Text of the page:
Such criticism is echoed by none less than MITI. Liberalization in the telecom industry has seen new competition force NTT and KDD to cut fees, agrees Kazuyuki Motohashi, director of MITI's information and public affairs. "But charges for local services remain high," he wrote in the Japan Times in October. "And NTT's dominance of this 'last one mile' of the market poses a serious obstacle to Internet use among Japanese consumers."

Yet given the rivalry between MITI and its arch foe, the Ministry of Posts and Telecommunications, which overseas NTT, is the criticism being exaggerated for political reasons? Koji Nagatsuna, an e-commerce analyst with the Gartner Group Japan, says, "High connection charges are used as an excuse. They are not the big issue everyone tries to make out. Ten yen for three minutes is not big money."

Perhaps, but like snowflakes such charges can quickly mount up. Tom Sato, cofounder of Bargain America, a purveyor of US catalogs and goods to Japanese Internet users, says, "When you spend some time on the Internet, and you get a bill for JPY10,000 or JPY20,000 a month, you quickly change your ways the next month."

Still, it's curious how the same high telecom fees are not preventing e-companies that have something special to offer achieve success, which suggests additional factors are at work.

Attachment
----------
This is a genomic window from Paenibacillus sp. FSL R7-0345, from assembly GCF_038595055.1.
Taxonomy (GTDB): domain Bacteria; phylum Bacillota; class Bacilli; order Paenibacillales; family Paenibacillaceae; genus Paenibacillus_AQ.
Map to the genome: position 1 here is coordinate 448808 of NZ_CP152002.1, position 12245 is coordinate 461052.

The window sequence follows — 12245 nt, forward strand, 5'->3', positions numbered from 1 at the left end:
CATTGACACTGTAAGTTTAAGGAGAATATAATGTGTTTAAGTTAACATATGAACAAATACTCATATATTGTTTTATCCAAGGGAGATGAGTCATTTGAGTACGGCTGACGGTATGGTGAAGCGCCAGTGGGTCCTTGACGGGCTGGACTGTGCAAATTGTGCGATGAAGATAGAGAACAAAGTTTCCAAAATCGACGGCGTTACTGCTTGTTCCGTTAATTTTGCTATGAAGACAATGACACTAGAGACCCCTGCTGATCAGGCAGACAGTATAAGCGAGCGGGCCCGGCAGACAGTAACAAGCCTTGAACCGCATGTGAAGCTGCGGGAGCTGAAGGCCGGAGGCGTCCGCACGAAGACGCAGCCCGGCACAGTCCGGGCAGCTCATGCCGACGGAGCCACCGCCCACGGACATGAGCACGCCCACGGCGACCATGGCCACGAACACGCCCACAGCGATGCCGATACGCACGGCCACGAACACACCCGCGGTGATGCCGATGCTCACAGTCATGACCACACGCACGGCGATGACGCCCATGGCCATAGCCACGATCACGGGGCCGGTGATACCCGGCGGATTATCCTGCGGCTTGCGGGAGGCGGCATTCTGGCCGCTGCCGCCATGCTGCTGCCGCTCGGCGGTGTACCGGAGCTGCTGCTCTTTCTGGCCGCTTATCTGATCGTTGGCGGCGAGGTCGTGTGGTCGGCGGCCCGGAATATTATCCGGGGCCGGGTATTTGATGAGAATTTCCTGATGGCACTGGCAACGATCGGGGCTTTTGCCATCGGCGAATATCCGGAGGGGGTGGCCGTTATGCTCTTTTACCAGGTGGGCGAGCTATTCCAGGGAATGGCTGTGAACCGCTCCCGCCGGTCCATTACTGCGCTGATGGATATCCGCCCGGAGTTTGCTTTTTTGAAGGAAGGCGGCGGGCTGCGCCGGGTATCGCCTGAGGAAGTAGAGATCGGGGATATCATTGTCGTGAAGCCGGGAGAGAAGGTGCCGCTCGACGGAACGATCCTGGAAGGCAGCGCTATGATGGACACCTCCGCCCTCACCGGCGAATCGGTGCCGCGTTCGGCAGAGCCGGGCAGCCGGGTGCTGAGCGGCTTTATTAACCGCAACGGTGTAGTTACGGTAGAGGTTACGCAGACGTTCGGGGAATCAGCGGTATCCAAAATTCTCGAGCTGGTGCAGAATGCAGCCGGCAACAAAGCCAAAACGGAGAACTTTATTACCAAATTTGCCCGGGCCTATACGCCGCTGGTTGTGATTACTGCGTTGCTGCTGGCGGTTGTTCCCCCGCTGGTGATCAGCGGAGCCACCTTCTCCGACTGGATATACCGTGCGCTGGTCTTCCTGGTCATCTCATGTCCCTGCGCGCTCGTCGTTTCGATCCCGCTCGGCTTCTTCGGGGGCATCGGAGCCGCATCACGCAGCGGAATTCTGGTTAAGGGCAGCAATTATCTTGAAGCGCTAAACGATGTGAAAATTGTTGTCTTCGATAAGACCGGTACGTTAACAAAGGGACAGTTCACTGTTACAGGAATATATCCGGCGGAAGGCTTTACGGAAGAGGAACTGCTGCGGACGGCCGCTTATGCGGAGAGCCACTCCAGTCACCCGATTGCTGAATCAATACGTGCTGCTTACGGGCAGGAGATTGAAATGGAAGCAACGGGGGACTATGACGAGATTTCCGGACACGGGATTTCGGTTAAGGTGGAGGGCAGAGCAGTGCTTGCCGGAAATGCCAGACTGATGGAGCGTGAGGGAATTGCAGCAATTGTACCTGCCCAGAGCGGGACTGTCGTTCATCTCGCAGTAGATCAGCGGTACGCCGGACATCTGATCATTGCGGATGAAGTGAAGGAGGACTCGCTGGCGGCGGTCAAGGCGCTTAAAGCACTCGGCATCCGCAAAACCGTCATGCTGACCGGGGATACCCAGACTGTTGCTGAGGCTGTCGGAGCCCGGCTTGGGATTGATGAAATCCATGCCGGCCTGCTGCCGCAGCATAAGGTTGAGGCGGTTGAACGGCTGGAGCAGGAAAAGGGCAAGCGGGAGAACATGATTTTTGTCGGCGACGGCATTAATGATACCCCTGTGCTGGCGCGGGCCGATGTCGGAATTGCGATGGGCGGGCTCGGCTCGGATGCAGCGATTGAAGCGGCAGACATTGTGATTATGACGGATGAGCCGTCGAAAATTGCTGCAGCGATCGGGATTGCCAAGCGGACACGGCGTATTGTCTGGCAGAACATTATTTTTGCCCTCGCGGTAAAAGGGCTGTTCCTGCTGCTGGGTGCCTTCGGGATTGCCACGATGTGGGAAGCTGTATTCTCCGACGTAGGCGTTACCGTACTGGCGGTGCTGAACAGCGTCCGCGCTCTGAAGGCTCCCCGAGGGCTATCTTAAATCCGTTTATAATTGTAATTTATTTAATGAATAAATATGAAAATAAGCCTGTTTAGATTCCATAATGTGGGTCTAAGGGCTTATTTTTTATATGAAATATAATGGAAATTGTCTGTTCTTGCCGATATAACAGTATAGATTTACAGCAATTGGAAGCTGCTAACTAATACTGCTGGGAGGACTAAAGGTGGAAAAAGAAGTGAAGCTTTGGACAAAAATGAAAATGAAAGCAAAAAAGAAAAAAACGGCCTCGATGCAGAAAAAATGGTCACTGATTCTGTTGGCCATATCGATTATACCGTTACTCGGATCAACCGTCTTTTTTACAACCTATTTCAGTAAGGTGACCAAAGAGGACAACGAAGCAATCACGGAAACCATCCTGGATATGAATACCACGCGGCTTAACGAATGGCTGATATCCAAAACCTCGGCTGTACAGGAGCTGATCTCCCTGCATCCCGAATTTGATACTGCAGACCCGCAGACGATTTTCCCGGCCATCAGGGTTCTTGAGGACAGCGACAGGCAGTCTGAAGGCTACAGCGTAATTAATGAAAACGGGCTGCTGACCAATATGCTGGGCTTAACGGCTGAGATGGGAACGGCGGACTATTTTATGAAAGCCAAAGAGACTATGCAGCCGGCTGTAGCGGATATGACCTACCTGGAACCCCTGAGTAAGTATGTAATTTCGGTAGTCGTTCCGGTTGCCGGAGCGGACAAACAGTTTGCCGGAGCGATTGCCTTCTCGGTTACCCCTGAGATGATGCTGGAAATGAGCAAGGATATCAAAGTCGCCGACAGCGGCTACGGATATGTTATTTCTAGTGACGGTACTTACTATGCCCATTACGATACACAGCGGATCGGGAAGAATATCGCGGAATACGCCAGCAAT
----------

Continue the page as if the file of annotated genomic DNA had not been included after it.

A more fundamental problem, argues Nagatsuna, is that too many would-be e-companies lack vision. Major corporations have, he concedes, established online networks between themselves and suppliers to facilitate supply chain management. But he is critical when the same corporations refrain from moving to the next level of integration, and allow full information sharing between all the entities composing the supply chain.

Compare that cautious approach to Dell Computer, now the biggest PC vendor in the US and number two in the world. Dell is rapidly integrating the Internet into its internal and external operations, and sees the sharing of information as the key to a successful transition into the new economy.

"Information and intellectual assets are replacing physical assets," says Indraj Gill, marketing director for Dell Japan. "You get into a more collaborative mode with partners, buyers, and customers. We're aiming at a virtual integration model, where Internet links speed the information between one party and another."

By doing so, Dell is not only able to optimize the delivery of goods and services to its customers, but it has also slashed inventory to just six days' worth. This whole-hearted adoption of the Internet contrasts starkly with the narrow mindset of too many Japanese corporations, which still view the Net with suspicion. "A lot of our Japanese customers, for example, don't even have everyone having Internet access," says Gill. "Because they think everyone is going to get on the Internet and waste their time."